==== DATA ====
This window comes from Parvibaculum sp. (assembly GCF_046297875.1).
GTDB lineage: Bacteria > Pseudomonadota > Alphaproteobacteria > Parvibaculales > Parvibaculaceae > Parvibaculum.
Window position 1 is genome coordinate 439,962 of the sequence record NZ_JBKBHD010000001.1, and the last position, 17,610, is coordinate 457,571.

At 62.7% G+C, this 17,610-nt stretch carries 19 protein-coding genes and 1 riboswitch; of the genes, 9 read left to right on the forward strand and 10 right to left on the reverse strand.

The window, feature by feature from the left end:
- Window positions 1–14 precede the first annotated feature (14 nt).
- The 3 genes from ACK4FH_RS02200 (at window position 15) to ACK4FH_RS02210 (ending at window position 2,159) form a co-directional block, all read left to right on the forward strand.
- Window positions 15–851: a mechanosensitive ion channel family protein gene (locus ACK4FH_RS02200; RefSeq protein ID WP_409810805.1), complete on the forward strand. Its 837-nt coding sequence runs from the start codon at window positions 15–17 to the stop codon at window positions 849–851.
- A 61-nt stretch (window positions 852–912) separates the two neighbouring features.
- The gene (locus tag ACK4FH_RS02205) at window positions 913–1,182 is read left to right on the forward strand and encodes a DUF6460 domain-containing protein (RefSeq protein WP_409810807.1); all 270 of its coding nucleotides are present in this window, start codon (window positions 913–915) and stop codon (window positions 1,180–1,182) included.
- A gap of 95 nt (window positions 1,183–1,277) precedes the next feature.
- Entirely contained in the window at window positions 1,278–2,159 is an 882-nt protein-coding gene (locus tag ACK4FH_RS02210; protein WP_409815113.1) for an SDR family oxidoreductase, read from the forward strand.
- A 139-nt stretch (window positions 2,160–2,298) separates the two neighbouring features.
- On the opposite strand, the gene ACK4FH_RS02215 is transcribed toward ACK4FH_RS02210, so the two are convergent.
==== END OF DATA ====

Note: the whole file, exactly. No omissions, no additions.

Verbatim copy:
This window comes from Parvibaculum sp. (assembly GCF_046297875.1).
GTDB lineage: Bacteria > Pseudomonadota > Alphaproteobacteria > Parvibaculales > Parvibaculaceae > Parvibaculum.
Window position 1 is genome coordinate 439,962 of the sequence record NZ_JBKBHD010000001.1, and the last position, 17,610, is coordinate 457,571.

At 62.7% G+C, this 17,610-nt stretch carries 19 protein-coding genes and 1 riboswitch; of the genes, 9 read left to right on the forward strand and 10 right to left on the reverse strand.

The window, feature by feature from the left end:
- Window positions 1–14 precede the first annotated feature (14 nt).
- The 3 genes from ACK4FH_RS02200 (at window position 15) to ACK4FH_RS02210 (ending at window position 2,159) form a co-directional block, all read left to right on the forward strand.
- Window positions 15–851: a mechanosensitive ion channel family protein gene (locus ACK4FH_RS02200; RefSeq protein ID WP_409810805.1), complete on the forward strand. Its 837-nt coding sequence runs from the start codon at window positions 15–17 to the stop codon at window positions 849–851.
- A 61-nt stretch (window positions 852–912) separates the two neighbouring features.
- The gene (locus tag ACK4FH_RS02205) at window positions 913–1,182 is read left to right on the forward strand and encodes a DUF6460 domain-containing protein (RefSeq protein WP_409810807.1); all 270 of its coding nucleotides are present in this window, start codon (window positions 913–915) and stop codon (window positions 1,180–1,182) included.
- A gap of 95 nt (window positions 1,183–1,277) precedes the next feature.
- Entirely contained in the window at window positions 1,278–2,159 is an 882-nt protein-coding gene (locus tag ACK4FH_RS02210; protein WP_409815113.1) for an SDR family oxidoreductase, read from the forward strand.
- A 139-nt stretch (window positions 2,160–2,298) separates the two neighbouring features.
- On the opposite strand, the gene ACK4FH_RS02215 is transcribed toward ACK4FH_RS02210, so the two are convergent.